Stuart Moore – Thomas Weisel

Great, thank you.

Operator

And we'll take a follow-up question now from Tim at Merriman.

Tim Savageaux – Merriman

It's me, Savageaux?

Operator

Tim, please go ahead.

Tim Savageaux – Merriman

Okay. Great. Sorry, I cut out there. More of a housekeeping question on the other income which looks pretty substantial given the cash balance. I would assume there's something else in there that seems to be recurring a little bit. I wonder if you might give us a little expectation of where that should go going forward.

Marla Sanchez

Sure. We run about $500,000 to $600,000 on interest on the cash balance, and the differences are primarily the exchange rate gain on the dollar to the euro.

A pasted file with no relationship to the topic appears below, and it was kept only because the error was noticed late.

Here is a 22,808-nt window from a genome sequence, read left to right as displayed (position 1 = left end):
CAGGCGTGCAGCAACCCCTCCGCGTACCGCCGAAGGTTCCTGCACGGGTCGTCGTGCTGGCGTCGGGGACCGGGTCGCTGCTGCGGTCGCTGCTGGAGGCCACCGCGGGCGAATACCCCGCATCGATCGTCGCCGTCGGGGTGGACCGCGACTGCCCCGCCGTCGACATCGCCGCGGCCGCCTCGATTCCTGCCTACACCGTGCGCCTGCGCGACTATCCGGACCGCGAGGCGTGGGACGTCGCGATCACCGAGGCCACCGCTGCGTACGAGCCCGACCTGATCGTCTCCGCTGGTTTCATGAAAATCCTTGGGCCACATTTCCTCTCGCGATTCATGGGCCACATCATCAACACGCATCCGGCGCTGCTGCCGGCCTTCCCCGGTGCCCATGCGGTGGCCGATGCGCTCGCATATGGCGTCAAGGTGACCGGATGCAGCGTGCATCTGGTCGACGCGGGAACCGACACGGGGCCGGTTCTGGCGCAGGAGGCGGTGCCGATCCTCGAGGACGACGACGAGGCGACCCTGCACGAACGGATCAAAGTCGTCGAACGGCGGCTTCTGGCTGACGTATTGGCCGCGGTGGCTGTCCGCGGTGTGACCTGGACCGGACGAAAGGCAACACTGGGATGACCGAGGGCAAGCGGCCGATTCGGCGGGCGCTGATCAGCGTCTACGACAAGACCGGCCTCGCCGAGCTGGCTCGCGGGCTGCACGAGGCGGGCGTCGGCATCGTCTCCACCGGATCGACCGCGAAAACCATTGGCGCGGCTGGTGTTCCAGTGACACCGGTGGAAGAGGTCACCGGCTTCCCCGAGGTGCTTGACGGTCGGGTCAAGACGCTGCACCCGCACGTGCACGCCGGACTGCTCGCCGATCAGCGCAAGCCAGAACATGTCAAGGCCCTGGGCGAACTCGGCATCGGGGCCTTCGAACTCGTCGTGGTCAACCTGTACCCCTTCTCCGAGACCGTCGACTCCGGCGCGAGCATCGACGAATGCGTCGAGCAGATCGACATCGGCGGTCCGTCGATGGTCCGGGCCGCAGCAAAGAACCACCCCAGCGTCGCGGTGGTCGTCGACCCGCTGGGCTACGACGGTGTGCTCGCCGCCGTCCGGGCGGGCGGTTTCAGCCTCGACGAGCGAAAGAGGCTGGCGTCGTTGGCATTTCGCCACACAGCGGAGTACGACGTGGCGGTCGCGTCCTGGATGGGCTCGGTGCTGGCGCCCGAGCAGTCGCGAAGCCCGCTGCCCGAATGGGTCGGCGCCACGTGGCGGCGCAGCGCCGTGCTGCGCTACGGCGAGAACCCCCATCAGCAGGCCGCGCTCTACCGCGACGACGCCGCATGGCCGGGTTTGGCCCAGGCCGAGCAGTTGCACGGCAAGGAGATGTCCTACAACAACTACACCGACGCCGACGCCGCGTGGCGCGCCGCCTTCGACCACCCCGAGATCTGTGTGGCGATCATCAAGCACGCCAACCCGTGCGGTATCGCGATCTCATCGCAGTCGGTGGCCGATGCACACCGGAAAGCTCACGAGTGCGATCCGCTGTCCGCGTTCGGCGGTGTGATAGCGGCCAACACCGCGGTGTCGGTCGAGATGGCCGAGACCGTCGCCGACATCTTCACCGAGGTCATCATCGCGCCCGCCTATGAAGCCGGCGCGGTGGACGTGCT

Tim Savageaux – Merriman

Cool. Thank you.

Marla Sanchez

Sure.

Operator

And ladies and gentlemen, that is all the time we do have for questions today. But I would like to thank you all for participation. Mr. Major, I'll turn things back to you for any closing comments.

Jo Major

Thanks, if there's no other questions, we'll wrap up. Thank you very much for attending our conference call and have a wonderful afternoon. Bye-bye.

Operator

And again, that will conclude today's Avanex Corporation conference. We would like to thank you all for joining us and wish you all a great afternoon. Good-bye.

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Source: Avanex Corporation Q3 2008 Earnings Call Transcript